This may be the worst time in the last 60 years to be old and looking for work. Some 6.8 percent of workers over 55 are unemployed (not as bad as for younger workers, but still a historic high). You have to go back to 1949 to find employment stats nearly (but not quite) as bleak as they are now. The bad news does not stop there. On average, it takes employees over 55 roughly 33 weeks to find new jobs, nearly seven weeks longer than for younger workers, and nearly 13 weeks longer than it took just two years ago. Bad as things are, the Supreme Court has made them even tougher—at least for those who believe they are victims of age discrimination and are inclined to try to prove it. (Click here to follow Ellis Cose).
The court's 5-4 ruling last June came in response to a suit filed by a demoted employee, Jack Gross, under the Age Discrimination in Employment Act (ADEA) of 1967. It was not sufficient, concluded the majority, to show that age was among the reasons for an employee's bad treatment; age had to be the reason. In his dissent, Justice John Paul Stevens called the decision "unnecessary lawmaking." The majority, he said, misread Congress's intentions. Last month, in introducing legislation to nullify that decision, Senate Judiciary Committee chair Patrick Leahy also accused the court of thwarting congressional intent.
At a Judiciary Committee hearing focused on recent Supreme Court workplace decisions, Jack Gross told his story. (The committee also heard from a former Halliburton employee who says she was raped by coworkers in Iraq but was denied the right to sue because she had unwittingly signed a binding arbitration agreement.) Born in 1948 in a small Iowa town, Gross grew up imbued with the value of hard work. As a schoolboy, he labored at numerous jobs despite the constant pain of ulcerative colitis. As an adult, he found work with Farm Bureau Life, an insurance company, and eventually became a vice president. But in his 50s, he was abruptly replaced by a younger woman. The company, he surmised, was systematically trying to weed out older workers. A jury found in his favor but an appeals court vacated the verdict. The case eventually made its way to the Supremes, whose decision "mortified" him.
The AARP was similarly disturbed—especially in light of statistics showing a 29 percent jump in age-discrimination complaints from 2007 to 2008. Dan Kohrman, senior attorney with AARP, concedes that the numbers don't necessarily prove a commensurate rise in age discrimination, but he insists they show something bad is going on. During hard times, he says, many employers resort to "crude practices" that drive older workers away. They may force supervisors to rank employees on subjective criteria—such as mental "flexibility"—that are essentially a license to discriminate. Or they generate paperwork alleging drops in performance that have no clear explanation.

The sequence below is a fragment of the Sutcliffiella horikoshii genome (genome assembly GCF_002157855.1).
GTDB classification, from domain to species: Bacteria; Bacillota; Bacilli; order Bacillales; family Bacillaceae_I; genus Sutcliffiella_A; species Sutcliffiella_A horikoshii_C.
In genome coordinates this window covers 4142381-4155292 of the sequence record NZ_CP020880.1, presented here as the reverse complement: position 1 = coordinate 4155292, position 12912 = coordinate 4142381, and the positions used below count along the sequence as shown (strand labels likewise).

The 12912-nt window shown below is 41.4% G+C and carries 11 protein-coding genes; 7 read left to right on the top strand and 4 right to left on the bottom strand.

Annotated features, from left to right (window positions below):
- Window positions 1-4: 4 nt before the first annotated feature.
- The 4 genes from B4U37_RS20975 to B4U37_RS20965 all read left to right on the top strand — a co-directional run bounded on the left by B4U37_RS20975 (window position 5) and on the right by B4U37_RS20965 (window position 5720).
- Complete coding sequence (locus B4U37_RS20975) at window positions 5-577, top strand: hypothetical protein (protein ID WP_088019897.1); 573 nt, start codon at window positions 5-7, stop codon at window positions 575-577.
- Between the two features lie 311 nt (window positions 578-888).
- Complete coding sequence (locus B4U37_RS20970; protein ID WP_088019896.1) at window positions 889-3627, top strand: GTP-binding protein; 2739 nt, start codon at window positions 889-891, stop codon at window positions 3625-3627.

Linda Barrington, an economist with the Conference Board, agrees that older workers are often stereotyped. Obesity," she observed, "is more of a health-care cost than age for those between 30 and 50." And older workers show every bit as much stamina as younger workers when called upon to put in long hours. Yet in all too many cases, employers see age as a much larger liability than it is.
Earlier this year, after another Supreme Court ruling made it harder for women to fight discrimination in pay, Congress passed the Lilly Ledbetter Fair Pay Act to restore rights many legislators assumed they had already protected. Congress ought to do the same for older workers, who should be given every legal weapon they need to fight discrimination. But even if that happens, age discrimination will not simply go away. Very few workers have the resources to bring a case to court. As Joanna Lahey, an economist with the Rand Corporation, has noted, "the majority of people who sue under the ADEA are white, male middle managers or professionals." And even if more people did have the financial resources to sue, many who are discriminated against don't have the smoking gun that will prove their case. They may just know the job or promotion they wanted went to someone else.
The larger problem, as Barrington points out, is how we tend to view people, the stereotypes we impose on workers of a certain age. It would be great if correcting that were as simple as changing a law. Instead, we face the more daunting task of changing ourselves.